Bass Connections Seeks Proposals for New 2018-2019 Projects
Bass Connections, a university-wide initiative that facilitates interdisciplinary teams in exploring societal challenges, is calling for proposals from Duke faculty, graduate and professional students, post-docs, trainees and fellows for new project teams starting in summer 2018 or the 2018–19 academic year. The application process begins September 5 and closes November 3.
About Bass Connections
Bass Connections brings together Duke faculty and students to explore real-world issues in multilevel interdisciplinary teams. The program offers an innovative teaching model and an opportunity to mentor students in a small group setting. Some team projects lay the groundwork for external grant proposals while others use Bass Connections research projects to initiate or deepen engagement with community organizations and/or other collaborators outside of Duke. All projects further Duke’s mission of knowledge in the service of society.
Launched by a $50 million gift from Anne and Robert Bass in 2013, Bass Connections was created with the vision of a distinctive new model for education that actively engages both graduate and undergraduate students to tackle some of the world’s unanswered questions. Projects are aligned with five themes from Duke’s top interdisciplinary institutes and initiatives:
- Global Health
- Brain and Society
- Information, Society and Culture
- Education and Human Development
- Energy and Environment
This year, the program is also accepting proposals that don’t fall squarely into one of the five themes—an option called “Bass Connections Open.”
Bass Connections in Education and Human Development
Faculty, post-docs and research fellows are encouraged to submit proposals for projects in the Education and Human Development theme that focus on developing the data, tools, and practices that better link how we raise our children—in schools, families, and communities—to positive life outcomes in an interconnected global society.
Since the program’s inception, more than 70 projects have been funded or co-funded under the Education and Human Development theme. These projects have taken participants around the globe, including India, Ghana, and Brazil. They have also tackled research questions affecting Durham and surrounding communities.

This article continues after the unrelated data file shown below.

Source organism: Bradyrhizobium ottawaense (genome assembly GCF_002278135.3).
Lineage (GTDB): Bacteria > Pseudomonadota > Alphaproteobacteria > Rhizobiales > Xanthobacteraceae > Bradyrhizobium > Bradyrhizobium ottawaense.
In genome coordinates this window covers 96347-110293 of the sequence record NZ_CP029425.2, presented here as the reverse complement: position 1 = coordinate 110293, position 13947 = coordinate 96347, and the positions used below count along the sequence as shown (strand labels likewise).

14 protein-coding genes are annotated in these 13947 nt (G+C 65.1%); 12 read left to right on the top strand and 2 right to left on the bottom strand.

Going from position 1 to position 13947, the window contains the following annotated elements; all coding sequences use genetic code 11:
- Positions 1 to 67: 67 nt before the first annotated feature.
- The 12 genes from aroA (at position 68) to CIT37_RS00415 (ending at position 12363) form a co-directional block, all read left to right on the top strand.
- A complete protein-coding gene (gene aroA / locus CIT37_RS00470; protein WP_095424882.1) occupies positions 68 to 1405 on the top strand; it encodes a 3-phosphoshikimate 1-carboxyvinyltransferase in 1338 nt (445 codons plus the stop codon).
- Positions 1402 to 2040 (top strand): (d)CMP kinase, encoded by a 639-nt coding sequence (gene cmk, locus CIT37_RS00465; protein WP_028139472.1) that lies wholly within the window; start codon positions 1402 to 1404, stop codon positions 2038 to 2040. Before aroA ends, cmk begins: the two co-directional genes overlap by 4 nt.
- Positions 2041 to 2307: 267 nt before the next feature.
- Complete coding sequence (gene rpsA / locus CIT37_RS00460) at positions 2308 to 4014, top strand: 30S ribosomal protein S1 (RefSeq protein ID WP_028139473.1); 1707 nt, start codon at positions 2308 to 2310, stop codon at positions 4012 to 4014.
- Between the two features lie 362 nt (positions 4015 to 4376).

The Education and Human Development theme is led by Thomas Nechyba, director of SSRI and professor of economics. Amy Finnegan is the theme administrator.
The Bass Connections in Education and Human Development projects funded for 2017–18 include:
- How to Ask Questions
- The Role of Catholic Campus Religious Ministries in the Formation of Young Adults
- OSPRI Lab: Open Source Education Technology
- The Cost of Opportunity? Higher Education in the Baixada Fluminense
- Growth Mindset in Bangladesh: Evaluation of an Intervention to Increase Learning in Schools
- El Sistema USA and Duke: Advancing the Power of Music for Human Development (
- Exercise and Mental Health
- Making Young Voters: Policy Reforms to Increase Youth Turnout
- Contextual Influences on Children’s Identity Development
- Mindfulness in Human Development
- STEM for All
- High School Dropouts' Perspectives: Implications for Dropout Prevention Practices and Policies
- Visualizing Social Mobility in the Developing World
- Understanding the Effect of Music Therapy for Students with Autism: Analysis of Voices Together Data
- Addressing Global Health Needs among Refugee Children and Families in Durham County
- Digital Durham: Past, Present, Future
Read what students are saying a bout their Bass Connections experiences.
Special Funding Opportunities
This year, in addition to their general request for proposals, Bass Connections is accepting project proposals that specifically focus on ethics, the arts, humanities, biodiversity conservation and sustainable energy transitions. Learn more about these special funding opportunities.
Laura Howes, director of Bass Connections, is available to answer questions. Faculty may also contact the theme leaders of any given theme to discuss project ideas. In addition, interested faculty, graduate/professional students, postdocs and trainees/fellows are welcome to attend any session that fits their schedule, though each session has a particular thematic focus.
- Wednesday, September 20, 12-1 p.m.
Sanford - Rubenstein Hall 242
Projects with a significant legal/policy/business dimension.
- Wednesday, September 27, 8:30-9:30 a.m.
School of Medicine - Trent Semans Center 3019
Projects with a health dimension.
- Wednesday, September 27, 12-1 p.m.
East Campus - Friedl 225
Projects with a humanities/arts/ethics dimension.
- Friday, September 29, 12-1 p.m.
Pratt - CIEMAS 1425
Projects with an engineering/environment/natural sciences dimension.
Lunch or breakfast will be served at each session. RSVPs to email@example.com are appreciated.
Learn more about Bass Connections and the Education and Human Development theme.
Ready to submit your proposal? Review the proposal guidelines and be sure to submit your proposal before the deadline November 3. Decisions will be made by December 22.
Questions about Bass Connections Education and Human Development projects? Contact Amy Finnegan at 919.684.8479 or firstname.lastname@example.org.